Skip to main content
Sabrang
Sabrang
Health Farm and Forest

MHA exempts MFP and NTFP from lockdown

Issues further lockdown guidelines related to agriculture, horticulture, plantations, financial sector and construction activities

Sabrangindia 17 Apr 2020

coronavirus

The Ministry of Home Affairs (MHA) has issued a fresh order in connection with the lockdown. This is in addition to the fresh set of guidelines issued on April 15 after Prime Minister Modi extended the national lockdown to May 3.

The latest order issued on April 16 by the MHA exempts certain activities under the consolidated revised guidelines to all Ministries and Departments. The order exempts from lockdown restrictions certain activities as below:

  • Collection, harvesting and processing of Minor Forest Produce (MFP)/ Non-timber Forest Produce (NTFP) by Scheduled Tribes and other forest dwellers in forest areas.

  • Bamboo, coconut, arecanut, cocoa, spices plantations and their harvesting, processing, packaging, sale and marketing.

  • Non-banking financial institutions (NBFCs) including Housing Finance Companies (HFCs) and Micro Finance Companies (NBFC--MFIs), with bare minimum staff.

  • Cooperative Credit Societies.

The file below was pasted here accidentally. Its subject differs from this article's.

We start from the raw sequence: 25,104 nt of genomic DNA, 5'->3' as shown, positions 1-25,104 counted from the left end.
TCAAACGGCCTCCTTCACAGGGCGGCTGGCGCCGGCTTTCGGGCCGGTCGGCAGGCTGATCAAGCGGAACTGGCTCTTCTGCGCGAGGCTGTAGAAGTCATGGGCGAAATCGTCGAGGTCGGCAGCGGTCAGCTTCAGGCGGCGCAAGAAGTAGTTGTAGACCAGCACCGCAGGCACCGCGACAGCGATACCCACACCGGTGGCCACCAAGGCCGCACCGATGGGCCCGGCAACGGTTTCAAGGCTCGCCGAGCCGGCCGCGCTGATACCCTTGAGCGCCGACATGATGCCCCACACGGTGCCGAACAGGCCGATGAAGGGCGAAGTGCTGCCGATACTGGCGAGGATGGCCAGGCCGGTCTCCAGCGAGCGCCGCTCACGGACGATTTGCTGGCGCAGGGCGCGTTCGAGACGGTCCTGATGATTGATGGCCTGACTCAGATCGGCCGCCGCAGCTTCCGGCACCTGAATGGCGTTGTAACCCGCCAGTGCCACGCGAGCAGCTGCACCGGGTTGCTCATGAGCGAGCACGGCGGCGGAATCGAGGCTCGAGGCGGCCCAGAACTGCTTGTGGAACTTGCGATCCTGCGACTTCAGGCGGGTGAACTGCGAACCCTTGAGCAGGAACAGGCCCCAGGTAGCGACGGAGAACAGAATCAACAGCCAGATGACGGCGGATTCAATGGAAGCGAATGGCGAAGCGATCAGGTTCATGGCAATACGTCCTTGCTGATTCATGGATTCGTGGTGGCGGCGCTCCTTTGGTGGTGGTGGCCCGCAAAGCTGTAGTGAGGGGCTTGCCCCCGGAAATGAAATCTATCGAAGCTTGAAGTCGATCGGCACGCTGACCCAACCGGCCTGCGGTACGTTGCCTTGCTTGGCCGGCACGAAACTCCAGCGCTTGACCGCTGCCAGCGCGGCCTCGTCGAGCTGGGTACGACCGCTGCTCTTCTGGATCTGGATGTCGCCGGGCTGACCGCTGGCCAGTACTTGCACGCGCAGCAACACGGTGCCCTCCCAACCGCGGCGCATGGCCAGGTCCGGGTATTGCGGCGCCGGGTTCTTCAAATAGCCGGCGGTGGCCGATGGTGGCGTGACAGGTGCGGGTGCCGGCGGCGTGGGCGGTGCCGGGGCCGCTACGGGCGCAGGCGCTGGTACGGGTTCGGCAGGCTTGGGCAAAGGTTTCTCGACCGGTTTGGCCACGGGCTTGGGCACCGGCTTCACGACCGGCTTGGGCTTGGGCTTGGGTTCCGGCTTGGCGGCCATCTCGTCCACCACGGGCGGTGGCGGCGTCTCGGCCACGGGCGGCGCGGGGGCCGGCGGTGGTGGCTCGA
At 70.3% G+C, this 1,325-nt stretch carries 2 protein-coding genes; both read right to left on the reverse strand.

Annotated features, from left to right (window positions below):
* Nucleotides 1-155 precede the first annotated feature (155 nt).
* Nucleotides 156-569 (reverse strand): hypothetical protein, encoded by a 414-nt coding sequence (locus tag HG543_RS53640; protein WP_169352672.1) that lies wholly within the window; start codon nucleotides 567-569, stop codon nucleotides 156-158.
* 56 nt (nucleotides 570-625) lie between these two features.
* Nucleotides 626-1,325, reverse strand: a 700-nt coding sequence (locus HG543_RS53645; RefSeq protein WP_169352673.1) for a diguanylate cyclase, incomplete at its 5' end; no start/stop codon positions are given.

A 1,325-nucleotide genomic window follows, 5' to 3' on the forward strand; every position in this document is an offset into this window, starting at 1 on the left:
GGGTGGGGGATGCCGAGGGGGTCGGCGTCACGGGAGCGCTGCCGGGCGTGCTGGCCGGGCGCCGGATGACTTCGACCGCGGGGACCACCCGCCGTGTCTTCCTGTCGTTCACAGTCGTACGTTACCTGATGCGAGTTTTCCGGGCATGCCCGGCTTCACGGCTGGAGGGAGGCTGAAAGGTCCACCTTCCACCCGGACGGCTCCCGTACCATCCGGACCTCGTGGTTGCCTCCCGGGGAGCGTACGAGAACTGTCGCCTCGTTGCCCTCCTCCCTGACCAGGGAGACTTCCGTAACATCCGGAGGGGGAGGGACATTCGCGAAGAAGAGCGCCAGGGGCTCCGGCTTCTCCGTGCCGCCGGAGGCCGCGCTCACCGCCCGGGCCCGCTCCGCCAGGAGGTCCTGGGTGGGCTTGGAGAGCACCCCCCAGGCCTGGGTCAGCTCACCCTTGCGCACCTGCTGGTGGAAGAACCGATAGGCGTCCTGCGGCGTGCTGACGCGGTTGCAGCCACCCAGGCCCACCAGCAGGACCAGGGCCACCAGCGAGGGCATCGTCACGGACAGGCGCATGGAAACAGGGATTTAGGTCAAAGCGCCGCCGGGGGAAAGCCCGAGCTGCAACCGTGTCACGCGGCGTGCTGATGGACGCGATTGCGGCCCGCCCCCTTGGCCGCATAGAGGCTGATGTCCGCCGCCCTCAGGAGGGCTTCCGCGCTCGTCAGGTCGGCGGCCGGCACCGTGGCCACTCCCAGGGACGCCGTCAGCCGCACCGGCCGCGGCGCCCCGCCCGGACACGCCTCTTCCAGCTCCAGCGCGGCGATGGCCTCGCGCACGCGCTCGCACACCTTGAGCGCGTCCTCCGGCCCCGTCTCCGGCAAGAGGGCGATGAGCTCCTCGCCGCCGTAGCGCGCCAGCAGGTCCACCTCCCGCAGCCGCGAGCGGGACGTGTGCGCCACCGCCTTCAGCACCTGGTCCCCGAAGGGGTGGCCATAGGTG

• Construction activities in rural areas to include water supply and sanitation, laying/erection of power transmission lines and laying of telecom optical fiber and cable along with related activities.

The entire order may be read here: 

This new order is a shot in the arm for adivasis and forest dwellers who engage in collecting and harvesting forest produce for a living. According to Tribal Cooperative Marketing Development Federation of India (TRIFED) that comes under the Ministry of Tribal Affairs (MoTA), “Minor Forest Produces provide both subsistence and cash income for people who live in or near forests. They form a major portion of their food, fruits, medicines and other consumption items and also provide cash income through sale. Minor Forest Produce (MFP) starts with the word “Minor” but is a major source of livelihood for tribals who belong to the poorest of the poor section of society. The Minor Forest Produce has significant economic and social value for the forest dwellers as an estimated 100 Million people derive their source of livelihood from the collection and marketing of Minor Forest Produce.”